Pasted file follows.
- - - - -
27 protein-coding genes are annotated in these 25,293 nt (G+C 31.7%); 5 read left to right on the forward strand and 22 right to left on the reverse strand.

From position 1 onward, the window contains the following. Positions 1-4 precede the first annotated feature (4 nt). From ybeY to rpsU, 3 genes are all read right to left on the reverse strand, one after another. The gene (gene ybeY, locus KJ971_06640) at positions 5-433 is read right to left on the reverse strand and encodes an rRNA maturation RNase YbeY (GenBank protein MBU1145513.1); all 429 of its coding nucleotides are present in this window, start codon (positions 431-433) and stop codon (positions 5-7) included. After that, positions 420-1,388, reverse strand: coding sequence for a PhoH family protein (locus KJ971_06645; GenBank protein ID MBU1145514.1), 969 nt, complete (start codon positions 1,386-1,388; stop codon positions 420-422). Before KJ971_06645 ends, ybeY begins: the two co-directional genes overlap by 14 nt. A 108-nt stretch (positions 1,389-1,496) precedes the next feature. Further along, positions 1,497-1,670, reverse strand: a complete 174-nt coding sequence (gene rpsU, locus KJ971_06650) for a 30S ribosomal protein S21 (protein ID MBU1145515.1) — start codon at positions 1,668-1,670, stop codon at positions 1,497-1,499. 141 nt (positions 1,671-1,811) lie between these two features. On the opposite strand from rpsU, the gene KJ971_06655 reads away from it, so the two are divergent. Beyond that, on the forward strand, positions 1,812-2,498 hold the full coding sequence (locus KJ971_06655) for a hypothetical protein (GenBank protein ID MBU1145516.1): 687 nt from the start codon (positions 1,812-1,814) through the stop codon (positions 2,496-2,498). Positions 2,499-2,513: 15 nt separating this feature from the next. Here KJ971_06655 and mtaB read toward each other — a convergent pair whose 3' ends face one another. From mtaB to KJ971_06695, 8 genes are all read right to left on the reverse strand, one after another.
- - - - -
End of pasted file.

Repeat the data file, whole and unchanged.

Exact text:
27 protein-coding genes are annotated in these 25,293 nt (G+C 31.7%); 5 read left to right on the forward strand and 22 right to left on the reverse strand.

From position 1 onward, the window contains the following. Positions 1-4 precede the first annotated feature (4 nt). From ybeY to rpsU, 3 genes are all read right to left on the reverse strand, one after another. The gene (gene ybeY, locus KJ971_06640) at positions 5-433 is read right to left on the reverse strand and encodes an rRNA maturation RNase YbeY (GenBank protein MBU1145513.1); all 429 of its coding nucleotides are present in this window, start codon (positions 431-433) and stop codon (positions 5-7) included. After that, positions 420-1,388, reverse strand: coding sequence for a PhoH family protein (locus KJ971_06645; GenBank protein ID MBU1145514.1), 969 nt, complete (start codon positions 1,386-1,388; stop codon positions 420-422). Before KJ971_06645 ends, ybeY begins: the two co-directional genes overlap by 14 nt. A 108-nt stretch (positions 1,389-1,496) precedes the next feature. Further along, positions 1,497-1,670, reverse strand: a complete 174-nt coding sequence (gene rpsU, locus KJ971_06650) for a 30S ribosomal protein S21 (protein ID MBU1145515.1) — start codon at positions 1,668-1,670, stop codon at positions 1,497-1,499. 141 nt (positions 1,671-1,811) lie between these two features. On the opposite strand from rpsU, the gene KJ971_06655 reads away from it, so the two are divergent. Beyond that, on the forward strand, positions 1,812-2,498 hold the full coding sequence (locus KJ971_06655) for a hypothetical protein (GenBank protein ID MBU1145516.1): 687 nt from the start codon (positions 1,812-1,814) through the stop codon (positions 2,496-2,498). Positions 2,499-2,513: 15 nt separating this feature from the next. Here KJ971_06655 and mtaB read toward each other — a convergent pair whose 3' ends face one another. From mtaB to KJ971_06695, 8 genes are all read right to left on the reverse strand, one after another.